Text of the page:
• Inoue K., Tsubamoto H., Hori M., Ogasawara T., Takemura T. A case of endometrioid adenocarcinoma developing 8 years after conservative management for atypical polypoid adenomyoma. Gynecol. Oncol. Rep. 2014;8:21–23. [PMC free article] [PubMed]
  • Longacre T.A., Chung M.H., Rouse R.V., Hendrickson M.R. Atypical polypoid adenomyofibromas (atypical polypoid adenomyomas) of the uterus. A clinicopathologic study of 55 cases. Am. J. Surg. Pathol. 1996;20:1–20. [PubMed]
  • Matsumoto T., Hiura M., Baba T., Ishiko O., Shiozawa T. Clinical management of atypical polypoid adenomyoma of the uterus. A clinicopathological review of 29 cases. Gynecol. Oncol. 2013;129:54–57. [PubMed]
  • Nomura H., Sugiyama Y., Tanigawa T., Matoda M., Kanao H. Long term outcome of fertility sparing treatment of atypical polypoid adenomyoma with medroxyprogesterone acetate. Arch. Gynecol. Obstet. 2015;293:177–181. [PubMed]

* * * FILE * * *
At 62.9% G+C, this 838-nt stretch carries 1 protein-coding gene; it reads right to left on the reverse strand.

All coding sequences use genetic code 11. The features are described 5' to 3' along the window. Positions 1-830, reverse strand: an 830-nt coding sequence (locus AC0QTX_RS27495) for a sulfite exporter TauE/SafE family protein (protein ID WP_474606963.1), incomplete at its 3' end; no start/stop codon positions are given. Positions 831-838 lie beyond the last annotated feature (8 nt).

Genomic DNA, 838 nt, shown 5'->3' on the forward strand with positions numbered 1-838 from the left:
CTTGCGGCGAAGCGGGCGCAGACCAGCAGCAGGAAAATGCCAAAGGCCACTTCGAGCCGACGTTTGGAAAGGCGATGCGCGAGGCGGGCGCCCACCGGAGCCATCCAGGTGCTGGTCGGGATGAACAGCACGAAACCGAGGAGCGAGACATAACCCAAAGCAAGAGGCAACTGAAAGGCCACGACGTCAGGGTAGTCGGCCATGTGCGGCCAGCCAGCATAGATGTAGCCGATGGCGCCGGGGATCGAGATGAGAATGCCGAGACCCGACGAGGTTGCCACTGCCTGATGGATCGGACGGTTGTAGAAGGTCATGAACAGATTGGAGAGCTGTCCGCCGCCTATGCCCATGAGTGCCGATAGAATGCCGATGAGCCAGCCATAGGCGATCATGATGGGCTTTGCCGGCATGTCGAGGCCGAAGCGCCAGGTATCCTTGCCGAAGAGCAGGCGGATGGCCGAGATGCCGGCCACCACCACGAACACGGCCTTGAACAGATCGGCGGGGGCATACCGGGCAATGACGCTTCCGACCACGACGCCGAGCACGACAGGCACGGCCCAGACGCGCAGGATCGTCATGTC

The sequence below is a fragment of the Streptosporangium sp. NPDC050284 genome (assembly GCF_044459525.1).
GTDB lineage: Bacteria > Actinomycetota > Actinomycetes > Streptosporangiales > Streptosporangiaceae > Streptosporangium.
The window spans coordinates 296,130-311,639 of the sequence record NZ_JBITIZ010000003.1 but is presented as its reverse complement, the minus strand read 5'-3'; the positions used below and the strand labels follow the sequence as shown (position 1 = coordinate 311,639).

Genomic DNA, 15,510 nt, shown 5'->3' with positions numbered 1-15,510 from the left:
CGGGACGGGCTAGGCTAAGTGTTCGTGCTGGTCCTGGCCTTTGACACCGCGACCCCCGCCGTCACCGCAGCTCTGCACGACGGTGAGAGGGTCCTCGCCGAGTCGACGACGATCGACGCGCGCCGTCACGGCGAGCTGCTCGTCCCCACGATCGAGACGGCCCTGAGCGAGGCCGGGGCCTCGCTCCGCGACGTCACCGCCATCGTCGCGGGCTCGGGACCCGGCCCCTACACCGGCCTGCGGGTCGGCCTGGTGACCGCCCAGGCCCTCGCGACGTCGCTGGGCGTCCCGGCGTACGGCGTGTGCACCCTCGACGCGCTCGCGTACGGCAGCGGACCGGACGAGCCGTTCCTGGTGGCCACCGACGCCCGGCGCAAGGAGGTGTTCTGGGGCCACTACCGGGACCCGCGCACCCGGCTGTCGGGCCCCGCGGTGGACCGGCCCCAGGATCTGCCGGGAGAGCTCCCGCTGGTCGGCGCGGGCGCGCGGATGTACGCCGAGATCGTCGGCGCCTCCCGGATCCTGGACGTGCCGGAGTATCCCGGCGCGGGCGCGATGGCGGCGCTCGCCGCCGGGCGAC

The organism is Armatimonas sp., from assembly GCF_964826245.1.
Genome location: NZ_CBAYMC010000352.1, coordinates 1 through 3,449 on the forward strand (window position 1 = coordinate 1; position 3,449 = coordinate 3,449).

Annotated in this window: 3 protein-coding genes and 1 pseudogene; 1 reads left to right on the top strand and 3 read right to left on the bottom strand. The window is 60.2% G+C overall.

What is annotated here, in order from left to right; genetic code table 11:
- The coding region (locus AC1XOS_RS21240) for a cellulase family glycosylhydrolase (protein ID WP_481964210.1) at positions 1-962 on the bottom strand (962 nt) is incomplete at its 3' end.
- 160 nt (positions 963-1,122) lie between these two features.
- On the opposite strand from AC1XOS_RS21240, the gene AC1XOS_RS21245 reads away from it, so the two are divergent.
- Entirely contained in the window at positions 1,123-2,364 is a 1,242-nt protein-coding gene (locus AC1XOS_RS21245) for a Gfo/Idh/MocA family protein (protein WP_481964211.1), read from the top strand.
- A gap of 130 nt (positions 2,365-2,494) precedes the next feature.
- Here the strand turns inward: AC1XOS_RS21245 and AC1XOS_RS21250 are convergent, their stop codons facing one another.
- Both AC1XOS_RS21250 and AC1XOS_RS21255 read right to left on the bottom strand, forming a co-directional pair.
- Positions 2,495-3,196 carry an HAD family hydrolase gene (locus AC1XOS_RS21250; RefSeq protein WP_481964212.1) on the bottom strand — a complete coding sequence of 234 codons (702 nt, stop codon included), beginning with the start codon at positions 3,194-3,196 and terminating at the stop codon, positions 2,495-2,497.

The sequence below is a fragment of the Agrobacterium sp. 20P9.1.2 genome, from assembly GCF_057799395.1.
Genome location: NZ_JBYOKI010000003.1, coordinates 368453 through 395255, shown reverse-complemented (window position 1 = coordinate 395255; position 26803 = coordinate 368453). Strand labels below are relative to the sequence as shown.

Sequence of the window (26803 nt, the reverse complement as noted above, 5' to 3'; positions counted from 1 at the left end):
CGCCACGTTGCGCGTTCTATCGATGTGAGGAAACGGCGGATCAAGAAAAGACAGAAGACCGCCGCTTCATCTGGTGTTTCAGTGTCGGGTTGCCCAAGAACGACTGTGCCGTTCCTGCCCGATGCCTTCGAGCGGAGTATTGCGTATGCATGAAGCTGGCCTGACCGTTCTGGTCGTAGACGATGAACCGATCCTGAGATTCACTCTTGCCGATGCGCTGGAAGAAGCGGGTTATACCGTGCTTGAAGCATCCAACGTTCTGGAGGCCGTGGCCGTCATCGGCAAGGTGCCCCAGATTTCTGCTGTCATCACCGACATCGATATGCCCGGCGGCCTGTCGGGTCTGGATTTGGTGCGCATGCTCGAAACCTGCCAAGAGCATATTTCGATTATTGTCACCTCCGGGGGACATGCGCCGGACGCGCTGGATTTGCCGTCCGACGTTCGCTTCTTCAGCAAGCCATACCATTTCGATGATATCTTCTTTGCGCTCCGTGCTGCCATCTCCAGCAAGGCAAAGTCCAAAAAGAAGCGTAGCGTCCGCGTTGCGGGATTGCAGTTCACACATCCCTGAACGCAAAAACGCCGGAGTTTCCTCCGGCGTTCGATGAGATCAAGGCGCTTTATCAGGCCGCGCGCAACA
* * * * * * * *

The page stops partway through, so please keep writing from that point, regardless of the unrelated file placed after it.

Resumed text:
• Terada T. Atipical polypoid adenomyoma of the uterus: an immunohistochemical study on 5 cases. Ann. Diagn. Pathol. 2011;15:338–341. [PubMed]
  • Yamagami W., Susumu N., Ninomiya T., Nakadaira N., Iwasa N. Hysteroscopic transcervical resection is useful to diagnose myometrial invasion in atypical polypoid adenomyoma coexisting with atypical endometrial hyperplasia or endometrial cancer with suspicious myometrial invasion. J. Obstet. Gynaecol. Res. 2015;5:768–775. [PubMed]
  • Young R.H., Treger T., Scully R.E. Atypical polypoid adenomyomas of the uterus. A report of 27 cases. Am. J. Clin. Pathol. 1986;86:139–145. [PubMed]

Articles from Gynecologic Oncology Reports are provided here courtesy of Elsevier